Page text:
UK government to pay £5.5m for another year of Windows XP support

The end of Windows XP support has been signalled for several years but, remarkably, there are still countless organisations around the world that are still completely unprepared for the imminent deadline. In just four days’ time, Microsoft will officially terminate mainstream support for the OS, which first appeared over a decade ago in 2001.

Having had years to plan for the end of platform support, many organisations have simply left it too late to get the job done in time – and it is perhaps no surprise that governments are among those that have been dragging their heels when it comes to moving their IT infrastructures out of the XP era.

Today, it emerged that the British government has arranged terms with Microsoft to extend support for Windows XP, and to continue providing critical fixes and security updates, for a further twelve months after the April 8 2014 deadline. The cost of this extension? As Computer Weekly reports, the bill adds up to a cool £5.548m GBP (around $9.2m USD / €6.71m EUR) of taxpayers’ money.

Amusingly, one gets the sense that the government is actually quite pleased with this deal. Brokered by the Crown Commercial Service (CCS), a new office with responsibilities for procurement and purchases across the public sector, the £5.5m being spent is said to be far less than the total cost would have been had the CCS not been involved. Sarah Hurrell, CCS commercial director for IT and Telecoms, claimed that the deal could have worked out around £20m higher, if individual government departments and public sector bodies had negotiated terms independently.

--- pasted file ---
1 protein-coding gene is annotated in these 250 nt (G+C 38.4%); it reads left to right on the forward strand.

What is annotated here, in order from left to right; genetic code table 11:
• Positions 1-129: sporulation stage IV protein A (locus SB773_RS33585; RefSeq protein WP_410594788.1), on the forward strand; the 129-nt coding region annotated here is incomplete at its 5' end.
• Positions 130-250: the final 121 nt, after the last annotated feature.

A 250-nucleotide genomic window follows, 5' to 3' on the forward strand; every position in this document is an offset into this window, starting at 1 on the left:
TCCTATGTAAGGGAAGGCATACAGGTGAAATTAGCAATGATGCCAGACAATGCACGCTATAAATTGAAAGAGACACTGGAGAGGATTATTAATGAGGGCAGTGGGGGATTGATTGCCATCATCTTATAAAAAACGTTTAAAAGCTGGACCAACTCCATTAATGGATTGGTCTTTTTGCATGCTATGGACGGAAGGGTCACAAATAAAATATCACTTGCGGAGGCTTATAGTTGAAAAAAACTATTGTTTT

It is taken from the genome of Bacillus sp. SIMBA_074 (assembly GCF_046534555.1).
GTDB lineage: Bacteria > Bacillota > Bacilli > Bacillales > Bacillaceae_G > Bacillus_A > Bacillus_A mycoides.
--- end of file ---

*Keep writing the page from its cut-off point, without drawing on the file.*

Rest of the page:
Rob Wilmot, crown commercial representative for software at CCS, said: “We are delighted that this agreement will deliver projected savings in excess of £20m against standard pricing in the next 12 months… CCS has demonstrated the benefits of government working as a single customer to achieve best value for the taxpayer, while continuing to build good working relationships with our technology suppliers.”

Of course, that rather ignores the fact that, if the government had been better prepared, this additional £5.5m could have been invested in new IT infrastructure, rather than prolonging the slow death of the existing platform.

Any department or public sector organisation wishing to take advantage of the deal arranged by the CCS will be required to demonstrate that they have a “robust plan” in place for migration off of XP-generation software – including Office 2003 and Exchange 2003 – beforehand. Microsoft also emphasized the need to ensure that the extended support does not give organisations an excuse to put off their migration plans: “Agreements such as these do not remove the need to move off Windows XP as soon as possible.”

With 85% of the 800,000 PCs used by the National Health Service alone still running Windows XP, the task of migrating all government IT infrastructure away from all that ageing software (and hardware) will be immense. 

The UK government has indicated that it plans to move away from using Microsoft software in the future, with the intention of embracing more open software solutions. 

Source: Computer Weekly | image edited from an original via TravelLondon

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ditoax said,
Using Chromebook's for things like reception areas and libraries makes a lot of sense as they are just dumb kiosks used for web browsing. Replacing an office workers desktop or laptop with a Chromebook isn't going to fly though!